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Economic risk and mineral taxation on Indigenous lands

Author

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  • O’Faircheallaigh, Ciaran
  • Gibson, Ginger

Abstract

Mining generates risk of environmental and social harm for Indigenous peoples but can also generate substantial revenues for them, creating opportunities for community development in a context where economic and social disadvantage is the norm. Especially as mining revenues should, in part, compensate for mining’s negative social and environmental impacts, it is vital that mineral taxation on Indigenous lands reflect a careful assessment of appropriate tax mechanisms and a matching of these with community priorities. Yet little has been written that could serve as a guide for Indigenous decision makers. This article contributes to an understanding of the issues and choices facing Indigenous communities in designing mineral taxation regimes, by focusing on the question of economic risk. Risk arises as a key variable in choosing or designing a mineral taxation regime in three ways. Different approaches to mineral taxation are inherently more or less risky, in the sense that they are more or less certain to generate tax revenues. A second aspect of risk involves the degree of economic certainty or predictability associated with different types of commodities and projects. Third, the risk tolerance of Indigenous peoples and communities can vary significantly. We show how Indigenous groups can integrate and address these different dimensions of risk, by recognising the ‘risk consequences’ associated with different approaches to mineral taxation and choosing an approach that reflects, as fully as possible, the group’s risk tolerance.

Suggested Citation

  • O’Faircheallaigh, Ciaran & Gibson, Ginger, 2012. "Economic risk and mineral taxation on Indigenous lands," Resources Policy, Elsevier, vol. 37(1), pages 10-18.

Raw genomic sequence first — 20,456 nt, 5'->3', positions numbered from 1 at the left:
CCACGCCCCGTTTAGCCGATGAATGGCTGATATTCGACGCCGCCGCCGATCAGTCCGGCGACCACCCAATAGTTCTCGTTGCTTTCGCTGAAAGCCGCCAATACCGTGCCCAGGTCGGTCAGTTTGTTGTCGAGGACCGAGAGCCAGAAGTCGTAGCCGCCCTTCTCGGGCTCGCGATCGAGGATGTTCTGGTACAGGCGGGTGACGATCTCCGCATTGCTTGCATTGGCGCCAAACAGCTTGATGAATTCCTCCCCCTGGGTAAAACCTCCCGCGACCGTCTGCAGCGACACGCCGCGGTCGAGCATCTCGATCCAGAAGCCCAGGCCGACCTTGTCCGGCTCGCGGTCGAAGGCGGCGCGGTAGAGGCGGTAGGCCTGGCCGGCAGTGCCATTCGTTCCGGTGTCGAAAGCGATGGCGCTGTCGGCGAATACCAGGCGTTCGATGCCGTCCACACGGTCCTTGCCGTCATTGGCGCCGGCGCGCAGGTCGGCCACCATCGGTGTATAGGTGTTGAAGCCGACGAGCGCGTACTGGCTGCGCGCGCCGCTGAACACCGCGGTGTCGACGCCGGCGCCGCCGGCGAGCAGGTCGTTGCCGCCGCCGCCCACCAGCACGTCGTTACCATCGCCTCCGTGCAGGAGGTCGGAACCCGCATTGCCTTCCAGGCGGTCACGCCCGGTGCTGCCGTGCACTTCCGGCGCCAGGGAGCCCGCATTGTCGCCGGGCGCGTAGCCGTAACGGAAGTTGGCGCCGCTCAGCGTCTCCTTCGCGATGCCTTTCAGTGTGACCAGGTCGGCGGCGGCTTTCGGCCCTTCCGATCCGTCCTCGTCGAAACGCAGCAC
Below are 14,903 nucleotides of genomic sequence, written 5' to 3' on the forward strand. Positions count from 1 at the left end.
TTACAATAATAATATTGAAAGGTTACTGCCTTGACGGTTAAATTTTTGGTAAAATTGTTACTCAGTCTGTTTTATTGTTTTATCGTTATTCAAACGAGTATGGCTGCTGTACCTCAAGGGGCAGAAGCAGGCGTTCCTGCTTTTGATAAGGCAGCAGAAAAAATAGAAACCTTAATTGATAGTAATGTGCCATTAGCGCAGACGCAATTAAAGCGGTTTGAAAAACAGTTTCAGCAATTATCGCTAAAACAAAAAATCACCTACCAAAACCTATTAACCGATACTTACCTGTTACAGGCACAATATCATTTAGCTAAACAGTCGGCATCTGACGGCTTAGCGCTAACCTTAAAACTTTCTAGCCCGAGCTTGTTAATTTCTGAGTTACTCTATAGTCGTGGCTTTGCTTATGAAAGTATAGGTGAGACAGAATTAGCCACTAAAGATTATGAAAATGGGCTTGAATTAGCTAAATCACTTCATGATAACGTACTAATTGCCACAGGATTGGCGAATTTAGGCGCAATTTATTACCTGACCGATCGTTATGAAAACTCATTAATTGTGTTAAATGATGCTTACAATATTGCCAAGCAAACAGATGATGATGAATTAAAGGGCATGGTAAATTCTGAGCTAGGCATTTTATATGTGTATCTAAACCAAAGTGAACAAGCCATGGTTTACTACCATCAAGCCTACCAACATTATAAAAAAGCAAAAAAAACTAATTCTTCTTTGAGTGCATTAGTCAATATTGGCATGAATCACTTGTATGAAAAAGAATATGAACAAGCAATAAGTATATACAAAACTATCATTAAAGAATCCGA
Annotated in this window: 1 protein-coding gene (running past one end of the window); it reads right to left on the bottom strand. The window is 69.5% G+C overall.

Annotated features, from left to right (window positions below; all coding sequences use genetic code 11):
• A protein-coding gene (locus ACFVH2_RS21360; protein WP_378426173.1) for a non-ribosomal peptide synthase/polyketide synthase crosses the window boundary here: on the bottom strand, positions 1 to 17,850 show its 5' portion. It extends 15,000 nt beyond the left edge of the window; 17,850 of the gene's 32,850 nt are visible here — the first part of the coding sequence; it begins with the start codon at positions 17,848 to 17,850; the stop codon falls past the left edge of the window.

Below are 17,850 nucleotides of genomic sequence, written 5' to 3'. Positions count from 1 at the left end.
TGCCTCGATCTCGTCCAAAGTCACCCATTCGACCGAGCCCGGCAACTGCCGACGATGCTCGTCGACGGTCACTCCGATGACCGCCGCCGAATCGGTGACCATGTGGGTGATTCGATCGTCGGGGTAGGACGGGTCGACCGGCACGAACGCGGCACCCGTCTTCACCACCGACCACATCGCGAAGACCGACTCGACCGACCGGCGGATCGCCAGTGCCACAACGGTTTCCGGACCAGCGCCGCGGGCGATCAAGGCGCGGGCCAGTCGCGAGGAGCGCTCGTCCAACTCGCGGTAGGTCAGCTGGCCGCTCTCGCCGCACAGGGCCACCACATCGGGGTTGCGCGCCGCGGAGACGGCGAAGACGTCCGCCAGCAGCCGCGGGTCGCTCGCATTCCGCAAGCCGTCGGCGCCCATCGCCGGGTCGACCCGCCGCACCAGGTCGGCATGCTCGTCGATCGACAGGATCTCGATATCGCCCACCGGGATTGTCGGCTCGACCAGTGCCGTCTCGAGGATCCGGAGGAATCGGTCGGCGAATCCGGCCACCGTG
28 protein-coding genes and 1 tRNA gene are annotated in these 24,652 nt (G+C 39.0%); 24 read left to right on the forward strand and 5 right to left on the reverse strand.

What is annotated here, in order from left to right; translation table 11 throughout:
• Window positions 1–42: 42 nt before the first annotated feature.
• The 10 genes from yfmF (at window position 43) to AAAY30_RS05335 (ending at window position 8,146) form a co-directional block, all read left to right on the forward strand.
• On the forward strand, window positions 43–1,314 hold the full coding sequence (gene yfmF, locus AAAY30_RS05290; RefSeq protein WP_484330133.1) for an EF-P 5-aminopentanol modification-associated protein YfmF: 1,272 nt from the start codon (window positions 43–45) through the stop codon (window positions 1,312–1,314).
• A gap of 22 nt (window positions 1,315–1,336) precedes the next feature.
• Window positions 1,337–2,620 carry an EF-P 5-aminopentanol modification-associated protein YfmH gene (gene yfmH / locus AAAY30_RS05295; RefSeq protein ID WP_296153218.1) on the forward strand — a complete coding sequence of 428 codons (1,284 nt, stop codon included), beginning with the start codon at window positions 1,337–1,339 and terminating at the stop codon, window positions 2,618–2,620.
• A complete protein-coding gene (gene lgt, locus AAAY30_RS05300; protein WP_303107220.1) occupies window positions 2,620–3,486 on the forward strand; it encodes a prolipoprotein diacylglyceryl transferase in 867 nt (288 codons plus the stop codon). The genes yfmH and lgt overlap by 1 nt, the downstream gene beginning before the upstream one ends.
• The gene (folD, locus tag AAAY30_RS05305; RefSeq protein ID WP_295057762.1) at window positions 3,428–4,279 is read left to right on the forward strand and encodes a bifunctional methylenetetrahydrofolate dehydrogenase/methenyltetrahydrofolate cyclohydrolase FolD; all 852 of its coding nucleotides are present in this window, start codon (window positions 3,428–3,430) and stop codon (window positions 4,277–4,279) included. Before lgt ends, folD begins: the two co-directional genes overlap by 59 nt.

• Handle: RePEc:eee:jrpoli:v:37:y:2012:i:1:p:10-18
    DOI: 10.1016/j.resourpol.2011.12.009
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    References listed on IDEAS

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    1. Grable, John & Lytton, Ruth H., 1999. "Financial risk tolerance revisited: the development of a risk assessment instrument," Financial Services Review, Elsevier, vol. 8(3), pages 163-181.
    2. Garnaut, Ross & Clunies-Ross, Anthony, 1983. "Taxation of Mineral Rents," OUP Catalogue, Oxford University Press, number 9780198284543.
    3. O'Faircheallaigh, Ciaran, 1998. "Indigenous people and mineral taxation regimes," Resources Policy, Elsevier, vol. 24(4), pages 187-198, December.
    4. James Otto & Craig Andrews & Fred Cawood & Michael Doggett & Pietro Guj & Frank Stermole & John Stermole & John Tilton, 2006. "Mining Royalties : A Global Study of Their Impact on Investors, Government, and Civil Society," World Bank Publications, The World Bank, number 7105.
    5. James Otto & Craig Andrews & Fred Cawood & Michael Doggett & Pietro Guj & Frank Stermole & John Stermole & John Tilton, 2006. "Mining Royalties : A Global Study of Their Impact on Investors, Government, and Civil Society, Appendixes," World Bank Publications, The World Bank, number 7136.
    6. Anthony Bebbington & Leonith Hinojosa & Denise Humphreys Bebbington & Maria Luisa Burneo & Ximena Warnaars, 2008. "Contention and Ambiguity: Mining and the Possibilities of Development," Brooks World Poverty Institute Working Paper Series 5708, BWPI, The University of Manchester.
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    Cited by:

    1. repec:spr:minecn:v:30:y:2017:i:3:d:10.1007_s13563-017-0123-x is not listed on IDEAS

    More about this item

    Keywords

    Indigenous; Mineral taxation; Economic risk; Community development; Mining; Resource development;

    JEL classification:

    • H2 - Public Economics - - Taxation, Subsidies, and Revenue
    • L72 - Industrial Organization - - Industry Studies: Primary Products and Construction - - - Mining, Extraction, and Refining: Other Nonrenewable Resources
    • L78 - Industrial Organization - - Industry Studies: Primary Products and Construction - - - Government Policy
    • Q33 - Agricultural and Natural Resource Economics; Environmental and Ecological Economics - - Nonrenewable Resources and Conservation - - - Resource Booms (Dutch Disease)
    • R51 - Urban, Rural, Regional, Real Estate, and Transportation Economics - - Regional Government Analysis - - - Finance in Urban and Rural Economies

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